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Daily Update: January 20, 2023

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Registration 101: Understanding the Basics


Daily Update: January 20, 2023

Start every business day with our analyses of the most pressing developments affecting markets today, alongside a curated selection of our latest and most important insights on the global economy.

War and Weather Woes Take Toll on Corn Supply

More than a staple diet in many parts of the world, corn, also known as maize, is grown for a variety of uses, from food and beverage sweetener to livestock feed and raw material for manufacturing ethanol and industrial products. Naturally, when this versatile crop is in short supply, prices tend to go up, and the resulting impact can ripple through the global economy.

The war in Ukraine and extreme weather took a hefty toll on corn supply and demand over the past year, and a return to normalcy is expected to take longer. Whereas it usually takes one growing season to counteract declines, restoring supply amid a prolonged period of war and weather extremes will require “two to three years of good harvests globally,” according to Pete Meyer, head of grain, oilseed and advanced feedstock analytics at S&P Global Commodity Insights.

Corn output in the U.S., the world's largest maize producer and exporter, was adversely affected by droughts during 2022’s growing season. According to data released Jan. 12 by the U.S. Agriculture Department, corn production in the country stood at 13.7 billion bushels last year, 9% lower than in 2021. Persistent dryness also presented logistical challenges for U.S. corn, resulting in increased barge freight costs, uncompetitive prices and falling export and domestic demand. Some of these impacts are expected to extend into at least the first half of 2023. As for the U.S.’ rival exporting countries, insufficient rainfall delayed maize planting in Argentina, while Brazil’s bumper safrinha crop offered some relief.

In the EU, intense droughts decreased corn yields in 2022, intensifying the region’s need for imported maize from Ukraine. But the war also diminished corn export and production capacity in Ukraine. Similarly, the Russia-Ukraine crisis made it difficult to procure grain supplies from the Black Sea region, impacting the European market for ethanol, a biofuel mainly derived from corn that is typically blended with gasoline. The European ethanol market is likely to face ongoing feedstock challenges this year and will potentially have to navigate a recessionary demand environment, according to S&P Global Commodity Insights.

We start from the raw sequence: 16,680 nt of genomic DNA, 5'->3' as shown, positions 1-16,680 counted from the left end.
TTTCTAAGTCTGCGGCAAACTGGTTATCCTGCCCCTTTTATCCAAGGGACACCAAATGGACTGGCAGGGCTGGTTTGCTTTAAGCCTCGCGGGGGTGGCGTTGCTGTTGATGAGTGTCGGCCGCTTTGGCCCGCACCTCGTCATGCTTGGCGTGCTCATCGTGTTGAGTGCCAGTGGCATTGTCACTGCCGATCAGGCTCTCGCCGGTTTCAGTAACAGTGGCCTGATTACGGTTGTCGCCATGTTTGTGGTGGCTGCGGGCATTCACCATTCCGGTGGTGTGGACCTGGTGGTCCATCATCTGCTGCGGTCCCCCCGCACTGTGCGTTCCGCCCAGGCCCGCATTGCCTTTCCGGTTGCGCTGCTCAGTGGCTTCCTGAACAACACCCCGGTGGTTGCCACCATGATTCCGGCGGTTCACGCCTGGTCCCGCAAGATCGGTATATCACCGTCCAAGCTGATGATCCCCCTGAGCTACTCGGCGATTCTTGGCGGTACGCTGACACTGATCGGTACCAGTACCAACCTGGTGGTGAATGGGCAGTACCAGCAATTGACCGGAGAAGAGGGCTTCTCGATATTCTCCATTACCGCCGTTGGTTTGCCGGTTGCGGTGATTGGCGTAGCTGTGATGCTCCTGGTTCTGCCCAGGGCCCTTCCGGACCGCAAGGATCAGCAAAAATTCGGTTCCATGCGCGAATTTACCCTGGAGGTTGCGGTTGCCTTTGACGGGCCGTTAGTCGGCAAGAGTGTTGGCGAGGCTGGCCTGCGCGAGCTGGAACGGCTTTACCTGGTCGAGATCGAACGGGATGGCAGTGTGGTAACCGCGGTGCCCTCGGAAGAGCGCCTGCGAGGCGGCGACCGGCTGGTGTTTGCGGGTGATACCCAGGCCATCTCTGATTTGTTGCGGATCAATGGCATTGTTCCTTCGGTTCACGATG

For importers in Europe and North Africa, the hope is for corn exports from Ukraine to accelerate in 2023 due to the Black Sea Grain Initiative. Under this plan, commercial ships sailing to and from Ukraine's deep-sea ports need to be inspected by a team of representatives from the United Nations, Turkey, Russia and Ukraine. Slow inspections have delayed Ukraine's exporters from shipping large corn stocks harvested in the fall. About 20% of the country’s corn crop also remained on the field at the end of 2022.

Amid inflation and slow economic growth in Asia, China diversified its corn suppliers away from the U.S. and Ukraine with its first-ever shipment of Brazilian corn in November 2022. The entry of the world’s most populous country into the Brazilian maize market as a major buyer is predicted to jack up corn prices and local market competition. Vietnam’s corn imports slumped, and its exports declined in the past year, while South Korea’s import volumes held steady.

In the long term, the warming climate is seen as an ever-growing threat to corn production. Among the four major crops, which also include wheat, soybean and rice, corn stands to lose more from carbon emissions caused by climate change given its C4 photosynthetic pathway, a mechanism that concentrates carbon dioxide in the chloroplasts of plant leaf cells, according to NASA Senior Research Scientist Cynthia Rosenzweig.

Without adaptation to climate change, maize could see a 30% to 40% decline in yields at the end of the century. Managing risks will be crucial, including developing crop varieties that are tolerant to climate extremes and widening the use of genetic resources, Rosenzweig said on S&P Global Commodity Insights’ “Platts Commodities Focus” podcast.